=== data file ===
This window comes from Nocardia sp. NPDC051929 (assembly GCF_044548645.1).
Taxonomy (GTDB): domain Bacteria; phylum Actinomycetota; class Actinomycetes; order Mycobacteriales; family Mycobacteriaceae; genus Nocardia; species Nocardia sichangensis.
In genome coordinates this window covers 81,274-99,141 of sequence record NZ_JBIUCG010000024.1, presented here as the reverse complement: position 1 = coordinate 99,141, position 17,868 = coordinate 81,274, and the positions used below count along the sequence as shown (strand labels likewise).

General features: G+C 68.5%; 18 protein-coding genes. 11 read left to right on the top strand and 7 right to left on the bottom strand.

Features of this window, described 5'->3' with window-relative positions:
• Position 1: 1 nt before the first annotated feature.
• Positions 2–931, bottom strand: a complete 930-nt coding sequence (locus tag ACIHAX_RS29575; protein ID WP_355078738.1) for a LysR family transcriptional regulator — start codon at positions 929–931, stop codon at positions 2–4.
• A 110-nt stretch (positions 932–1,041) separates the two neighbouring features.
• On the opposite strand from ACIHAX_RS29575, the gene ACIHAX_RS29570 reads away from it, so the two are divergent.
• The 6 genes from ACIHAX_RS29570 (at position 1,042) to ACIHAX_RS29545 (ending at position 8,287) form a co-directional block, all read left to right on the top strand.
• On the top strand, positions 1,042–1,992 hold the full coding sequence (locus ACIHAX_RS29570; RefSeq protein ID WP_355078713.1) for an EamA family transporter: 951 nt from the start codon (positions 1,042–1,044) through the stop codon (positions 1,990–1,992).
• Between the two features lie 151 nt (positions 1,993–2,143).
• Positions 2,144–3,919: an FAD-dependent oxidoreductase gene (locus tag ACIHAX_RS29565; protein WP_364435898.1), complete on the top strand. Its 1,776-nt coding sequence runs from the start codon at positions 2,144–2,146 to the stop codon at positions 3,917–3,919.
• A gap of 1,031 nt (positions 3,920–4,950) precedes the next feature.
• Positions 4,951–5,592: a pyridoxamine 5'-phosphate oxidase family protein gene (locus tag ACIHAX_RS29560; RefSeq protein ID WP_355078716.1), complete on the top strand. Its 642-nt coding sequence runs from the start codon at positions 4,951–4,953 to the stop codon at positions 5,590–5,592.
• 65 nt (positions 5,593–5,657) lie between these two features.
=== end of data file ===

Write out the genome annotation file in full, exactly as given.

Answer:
This window comes from Nocardia sp. NPDC051929 (assembly GCF_044548645.1).
Taxonomy (GTDB): domain Bacteria; phylum Actinomycetota; class Actinomycetes; order Mycobacteriales; family Mycobacteriaceae; genus Nocardia; species Nocardia sichangensis.
In genome coordinates this window covers 81,274-99,141 of sequence record NZ_JBIUCG010000024.1, presented here as the reverse complement: position 1 = coordinate 99,141, position 17,868 = coordinate 81,274, and the positions used below count along the sequence as shown (strand labels likewise).

General features: G+C 68.5%; 18 protein-coding genes. 11 read left to right on the top strand and 7 right to left on the bottom strand.

Features of this window, described 5'->3' with window-relative positions:
• Position 1: 1 nt before the first annotated feature.
• Positions 2–931, bottom strand: a complete 930-nt coding sequence (locus tag ACIHAX_RS29575; protein ID WP_355078738.1) for a LysR family transcriptional regulator — start codon at positions 929–931, stop codon at positions 2–4.
• A 110-nt stretch (positions 932–1,041) separates the two neighbouring features.
• On the opposite strand from ACIHAX_RS29575, the gene ACIHAX_RS29570 reads away from it, so the two are divergent.
• The 6 genes from ACIHAX_RS29570 (at position 1,042) to ACIHAX_RS29545 (ending at position 8,287) form a co-directional block, all read left to right on the top strand.
• On the top strand, positions 1,042–1,992 hold the full coding sequence (locus ACIHAX_RS29570; RefSeq protein ID WP_355078713.1) for an EamA family transporter: 951 nt from the start codon (positions 1,042–1,044) through the stop codon (positions 1,990–1,992).
• Between the two features lie 151 nt (positions 1,993–2,143).
• Positions 2,144–3,919: an FAD-dependent oxidoreductase gene (locus tag ACIHAX_RS29565; protein WP_364435898.1), complete on the top strand. Its 1,776-nt coding sequence runs from the start codon at positions 2,144–2,146 to the stop codon at positions 3,917–3,919.
• A gap of 1,031 nt (positions 3,920–4,950) precedes the next feature.
• Positions 4,951–5,592: a pyridoxamine 5'-phosphate oxidase family protein gene (locus tag ACIHAX_RS29560; RefSeq protein ID WP_355078716.1), complete on the top strand. Its 642-nt coding sequence runs from the start codon at positions 4,951–4,953 to the stop codon at positions 5,590–5,592.
• 65 nt (positions 5,593–5,657) lie between these two features.